You just don't know, man. You haven't seen it, dude. Free your mind!
    Too late for me. I didn't deploy my tinfoil hat quickly enough, and now the man has me under his spell via the mind control signals secretly inserted into digital TV broadcasts...
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  10. #40
    Junior Member daffyduc's Avatar
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    my associates degree in computer science got me in the door at a local ISP as a Tier2 helpdesk tech... when I finished my Bachelors (InfoSec) it got me onboard as a systems tech at a credit card processing company which got me into a a company that basically leases me as a Jack of all (IT) trades for one of the largest companies in the world... when a position opened up in one of our sister companies for a security position I was hand selected...

    Now from the above it looks like my degree got me up the chain.... This is not the whole story.... I feel my degree's provided me with about 10% of the knowledge I currently have and use on a daily basis.... the rest comes from the stack of books on my desk and a natural need to learn and excel. I latched on to the concepts in the classroom then went home and practiced, researched and studied on my own. If I just took what was spoon-fed to me and went out in to the job market I would probably still be answering the phones....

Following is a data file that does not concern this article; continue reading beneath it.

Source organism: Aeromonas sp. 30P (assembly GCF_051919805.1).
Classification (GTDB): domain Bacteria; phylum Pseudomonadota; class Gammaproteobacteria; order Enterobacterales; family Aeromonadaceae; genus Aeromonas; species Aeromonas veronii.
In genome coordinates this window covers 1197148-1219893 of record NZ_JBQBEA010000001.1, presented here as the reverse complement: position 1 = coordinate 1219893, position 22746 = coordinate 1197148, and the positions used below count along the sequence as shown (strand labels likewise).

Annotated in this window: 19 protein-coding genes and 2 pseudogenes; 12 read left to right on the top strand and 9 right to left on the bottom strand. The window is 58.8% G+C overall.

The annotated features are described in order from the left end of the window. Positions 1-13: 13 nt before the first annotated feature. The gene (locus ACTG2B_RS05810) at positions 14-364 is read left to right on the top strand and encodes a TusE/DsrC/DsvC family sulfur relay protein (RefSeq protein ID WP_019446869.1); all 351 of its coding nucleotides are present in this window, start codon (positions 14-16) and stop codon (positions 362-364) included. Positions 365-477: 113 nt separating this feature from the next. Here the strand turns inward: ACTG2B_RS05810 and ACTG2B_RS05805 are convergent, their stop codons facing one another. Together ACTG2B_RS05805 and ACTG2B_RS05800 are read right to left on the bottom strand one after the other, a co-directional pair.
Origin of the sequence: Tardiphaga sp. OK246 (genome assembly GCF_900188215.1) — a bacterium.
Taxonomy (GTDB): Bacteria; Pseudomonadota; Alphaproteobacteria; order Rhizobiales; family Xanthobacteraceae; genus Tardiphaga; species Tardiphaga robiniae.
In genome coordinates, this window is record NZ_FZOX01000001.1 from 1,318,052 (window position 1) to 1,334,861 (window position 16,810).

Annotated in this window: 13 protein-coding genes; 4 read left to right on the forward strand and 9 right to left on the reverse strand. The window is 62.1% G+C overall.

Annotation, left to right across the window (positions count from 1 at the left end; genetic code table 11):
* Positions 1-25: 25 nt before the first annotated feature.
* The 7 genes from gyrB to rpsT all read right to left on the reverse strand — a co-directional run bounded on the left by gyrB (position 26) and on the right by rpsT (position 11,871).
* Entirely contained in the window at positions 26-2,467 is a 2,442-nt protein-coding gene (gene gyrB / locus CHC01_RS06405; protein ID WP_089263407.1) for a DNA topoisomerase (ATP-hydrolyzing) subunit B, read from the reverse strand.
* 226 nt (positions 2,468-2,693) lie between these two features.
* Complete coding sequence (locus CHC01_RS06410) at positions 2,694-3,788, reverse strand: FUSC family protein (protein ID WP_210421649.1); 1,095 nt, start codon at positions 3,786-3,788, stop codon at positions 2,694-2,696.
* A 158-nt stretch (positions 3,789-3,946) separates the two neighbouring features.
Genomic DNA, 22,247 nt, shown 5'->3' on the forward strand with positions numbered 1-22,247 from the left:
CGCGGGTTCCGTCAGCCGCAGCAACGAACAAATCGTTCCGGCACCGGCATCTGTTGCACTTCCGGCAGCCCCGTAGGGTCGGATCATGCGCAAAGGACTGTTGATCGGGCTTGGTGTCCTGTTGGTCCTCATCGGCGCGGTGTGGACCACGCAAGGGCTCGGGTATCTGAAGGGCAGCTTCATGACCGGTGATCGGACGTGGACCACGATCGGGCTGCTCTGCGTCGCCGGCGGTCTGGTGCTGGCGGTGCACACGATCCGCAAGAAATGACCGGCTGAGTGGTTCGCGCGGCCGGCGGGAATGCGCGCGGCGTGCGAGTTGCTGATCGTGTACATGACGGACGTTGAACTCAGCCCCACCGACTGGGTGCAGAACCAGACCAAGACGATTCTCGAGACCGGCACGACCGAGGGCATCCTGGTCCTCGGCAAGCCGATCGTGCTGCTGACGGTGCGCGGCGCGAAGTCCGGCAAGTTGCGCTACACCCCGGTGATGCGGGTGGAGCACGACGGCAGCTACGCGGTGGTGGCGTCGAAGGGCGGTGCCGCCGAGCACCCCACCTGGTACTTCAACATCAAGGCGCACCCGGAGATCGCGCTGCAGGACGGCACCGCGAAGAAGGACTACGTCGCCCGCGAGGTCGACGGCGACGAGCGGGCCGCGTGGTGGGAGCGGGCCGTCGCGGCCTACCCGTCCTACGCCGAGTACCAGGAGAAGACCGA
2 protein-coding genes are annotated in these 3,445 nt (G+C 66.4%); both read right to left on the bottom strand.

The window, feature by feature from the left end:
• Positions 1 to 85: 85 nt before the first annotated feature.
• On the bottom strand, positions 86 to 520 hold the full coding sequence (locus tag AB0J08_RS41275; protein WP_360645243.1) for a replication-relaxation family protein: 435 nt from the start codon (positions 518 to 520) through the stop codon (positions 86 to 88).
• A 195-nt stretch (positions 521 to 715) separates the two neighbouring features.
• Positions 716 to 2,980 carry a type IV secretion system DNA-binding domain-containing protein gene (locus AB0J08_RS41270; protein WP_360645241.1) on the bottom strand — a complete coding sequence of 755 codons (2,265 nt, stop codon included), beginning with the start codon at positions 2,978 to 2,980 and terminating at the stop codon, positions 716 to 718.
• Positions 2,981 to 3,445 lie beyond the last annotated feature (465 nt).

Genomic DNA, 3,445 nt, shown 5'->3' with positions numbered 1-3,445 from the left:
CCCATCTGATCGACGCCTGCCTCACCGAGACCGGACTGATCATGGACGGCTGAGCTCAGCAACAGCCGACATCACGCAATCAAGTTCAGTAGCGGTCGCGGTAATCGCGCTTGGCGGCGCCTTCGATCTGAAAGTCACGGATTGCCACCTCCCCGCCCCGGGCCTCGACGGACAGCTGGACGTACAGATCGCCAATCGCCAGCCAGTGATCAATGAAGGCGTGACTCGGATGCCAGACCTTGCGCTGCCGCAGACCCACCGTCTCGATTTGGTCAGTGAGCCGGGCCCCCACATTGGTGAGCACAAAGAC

A degree is a piece of paper that says you were able to pass the tests.... certifications are no different.... I have studied for A+, NET+, CCNA, RHCE, and a few others over the years.... I realized early on that these certs are great for the interview with the HR team who has no technical knowledge but if you cannot talk the talk in the technical interview you could have an infosec cert signed by Kevin Mitnick and it would not make a bit of difference....

    Certs are great to get in the door but it also puts more scrutiny on you.... When we were interviewing people to replace me at my old position I got the university + alphabet soup crowd lined up (pre-screened by HR) (most fresh out of a BAS with minimal experience but lots of certs) and not one of them could tell me how subnets work without quoting the definition..... not even the ones with CCNA and Net+ .... we ended up with a guy that has about 6 years REAL experience (starting as a helpdesk agent before starting school) and an associates from a local community college. His other 4 years was spent as the only IT guy for a small company (<20 users).... btw the 2 questions he did not know the answer to in the interview, he said "I do not know, But I will find out" He called me back later that day and asked if he could answer the questions... He had the ambition needed to excel in the IT field.... the others just tried to BS their way through the questions...

    Certs are great... Degrees are great .... be sure you understand the subject matter before putting it on your resume. end of story....